Second, we can do the right thing and other people get hurt. Holiness is not defined by the harm caused others. Therefore sometimes holiness, that is obeying God’s commands, can cause us to do something that harms others. Obviously, harm here is a relative term. But if I rebuke someone they will feel hurt, even if it was the right thing to do. If I turn a man into the police for child abuse he will feel hurt, even if it was the right thing to do. If a woman is excommunicated for her adultery she will feel hurt. A person’s reaction does not determine whether or not an action is right or wrong.
Third, the key deterrent to sin is the fear of the Lord, not the fear of consequences. That does not mean fear of consequences is unimportant. But that is for children in the faith. As we grow the primary motive to holiness is the love of and fear of God. If consequences keep us from sinning then when we cannot see the consequences or when those consequences are small we will sin. That is why so many Christian men can indulge in pornography with little shame and guilt. Or when they get caught all they are concerned about is the consequences, such as losing their wife.
Finally, this means we must cultivate heart religion. We must be students of our hearts. We must guard our hearts, keep our hearts, and examine our hearts. We must hold not just our actions, but our attitudes up to the mirror of God’s Word. Holiness begins on the inside. The Bible repeats this theme from beginning to end. Here are a few examples:
Genesis 8;21 And when the LORD smelled the pleasing aroma, the LORD said in his heart, “I will never again curse the ground because of man, for the intention of man’s heart is evil from his youth. Neither will I ever again strike down every living creature as I have done.
Deuteronomy 6:4-6″Hear, O Israel: The LORD our God, the LORD is one. You shall love the LORD your God with all your heart and with all your soul and with all your might. And these words that I command you today shall be on your heart.
Psalm 51:6, 10 Behold, you delight in truth in the inward being, and you teach me wisdom in the secret heart.Create in me a clean heart, O God, and renew a right spirit within me.
Isaiah 51;7 “Listen to me, you who know righteousness, the people in whose heart is my law; fear not the reproach of man, nor be dismayed at their revilings.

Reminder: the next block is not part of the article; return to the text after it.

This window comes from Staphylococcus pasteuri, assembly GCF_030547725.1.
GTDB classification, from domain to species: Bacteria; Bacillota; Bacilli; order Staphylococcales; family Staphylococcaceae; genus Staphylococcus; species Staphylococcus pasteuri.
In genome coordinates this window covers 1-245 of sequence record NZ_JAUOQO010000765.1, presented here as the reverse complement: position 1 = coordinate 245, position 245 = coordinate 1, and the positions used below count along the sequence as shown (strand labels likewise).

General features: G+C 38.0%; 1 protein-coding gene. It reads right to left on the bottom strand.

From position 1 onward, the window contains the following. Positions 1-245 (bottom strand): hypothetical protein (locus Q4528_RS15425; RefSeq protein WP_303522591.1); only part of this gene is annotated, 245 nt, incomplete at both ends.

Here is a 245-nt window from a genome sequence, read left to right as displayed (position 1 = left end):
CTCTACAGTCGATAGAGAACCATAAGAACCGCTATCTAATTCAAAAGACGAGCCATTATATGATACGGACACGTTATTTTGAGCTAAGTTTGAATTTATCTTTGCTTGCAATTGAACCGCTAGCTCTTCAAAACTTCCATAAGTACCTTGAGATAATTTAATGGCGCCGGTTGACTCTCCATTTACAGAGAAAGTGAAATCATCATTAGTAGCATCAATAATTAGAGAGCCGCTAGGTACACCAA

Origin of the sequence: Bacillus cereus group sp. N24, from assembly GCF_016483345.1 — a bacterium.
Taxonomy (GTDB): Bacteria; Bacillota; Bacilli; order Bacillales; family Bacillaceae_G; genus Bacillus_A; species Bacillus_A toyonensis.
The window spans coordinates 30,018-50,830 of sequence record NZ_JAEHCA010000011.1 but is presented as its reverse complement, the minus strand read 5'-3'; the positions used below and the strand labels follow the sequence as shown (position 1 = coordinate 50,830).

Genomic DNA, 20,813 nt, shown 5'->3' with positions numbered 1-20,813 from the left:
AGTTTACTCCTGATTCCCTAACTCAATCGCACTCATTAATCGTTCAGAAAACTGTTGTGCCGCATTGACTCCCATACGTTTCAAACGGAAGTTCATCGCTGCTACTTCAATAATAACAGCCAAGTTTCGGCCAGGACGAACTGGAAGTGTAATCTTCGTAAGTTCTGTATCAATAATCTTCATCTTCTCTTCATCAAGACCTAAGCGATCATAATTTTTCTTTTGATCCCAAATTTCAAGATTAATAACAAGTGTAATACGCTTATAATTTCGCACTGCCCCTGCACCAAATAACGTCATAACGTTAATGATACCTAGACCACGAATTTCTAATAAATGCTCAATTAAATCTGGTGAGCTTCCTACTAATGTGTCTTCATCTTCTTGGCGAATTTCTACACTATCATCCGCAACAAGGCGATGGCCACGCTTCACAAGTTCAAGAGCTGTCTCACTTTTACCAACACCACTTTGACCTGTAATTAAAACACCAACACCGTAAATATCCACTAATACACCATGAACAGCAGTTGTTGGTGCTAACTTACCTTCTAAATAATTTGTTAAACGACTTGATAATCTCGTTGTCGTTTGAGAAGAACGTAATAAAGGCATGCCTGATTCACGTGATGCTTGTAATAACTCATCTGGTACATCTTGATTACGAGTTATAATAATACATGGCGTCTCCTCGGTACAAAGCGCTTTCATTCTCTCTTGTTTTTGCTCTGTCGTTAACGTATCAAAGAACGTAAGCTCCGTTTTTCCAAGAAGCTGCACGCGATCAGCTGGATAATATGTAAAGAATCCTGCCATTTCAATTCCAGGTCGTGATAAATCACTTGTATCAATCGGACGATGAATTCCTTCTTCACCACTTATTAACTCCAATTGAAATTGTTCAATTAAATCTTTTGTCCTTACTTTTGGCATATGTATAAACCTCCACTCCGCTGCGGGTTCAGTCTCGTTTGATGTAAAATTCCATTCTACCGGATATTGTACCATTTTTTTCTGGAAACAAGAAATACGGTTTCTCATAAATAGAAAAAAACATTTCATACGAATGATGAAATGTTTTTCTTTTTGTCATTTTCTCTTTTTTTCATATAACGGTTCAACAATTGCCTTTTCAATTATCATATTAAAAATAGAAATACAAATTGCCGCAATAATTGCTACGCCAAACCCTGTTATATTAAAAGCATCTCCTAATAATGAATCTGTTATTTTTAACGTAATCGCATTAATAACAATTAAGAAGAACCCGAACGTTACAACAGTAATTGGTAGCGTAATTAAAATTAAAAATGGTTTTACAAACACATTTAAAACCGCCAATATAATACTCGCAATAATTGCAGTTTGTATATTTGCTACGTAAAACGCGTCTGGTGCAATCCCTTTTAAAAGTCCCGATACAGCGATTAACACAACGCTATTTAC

Matthew 15:16-20 And he said, “Are you also still without understanding? Do you not see that whatever goes into the mouth passes into the stomach and is expelled? But what comes out of the mouth proceeds from the heart, and this defiles a person. For out of the heart come evil thoughts, murder, adultery, sexual immorality, theft, false witness, slander. These are what defile a person. But to eat with unwashed hands does not defile anyone.”
Hebrews 3:12 Take care, brothers, lest there be in any of you an evil, unbelieving heart, leading you to fall away from the living God.
I Peter 3:4 but let your adorning be the hidden person of the heart with the imperishable beauty of a gentle and quiet spirit, which in God’s sight is very precious.
These passages, along with many others, teach us that sin resides in the heart. There are outward actions that follow from our heart attitudes. But the heart is the key. Heart religion, an inward fear of and love of God that leads to right action is the goal of the Christian life. We cannot say that holiness is primarily defined by the harm it causes others. If we do that we will inevitably ignore the holiness of the inner man that Scripture demands.
But how can we do this? Can we truly know our heart? Do any of us operate from pure motives? How does the death, burial, and resurrection of Christ and the sending of the Spirit help us in this matter of heart religion? What does justification by faith alone have to do with this? How do we keep from becoming paralyzed from constant examination of our hearts? How do I keep this from becoming self-centered in my pursuit of heart religion? I will look at these questions in a later post. For now, let us understand that God sees the heart, not just the hands. Therefore doing the right thing is not enough. Our hearts must be right as well.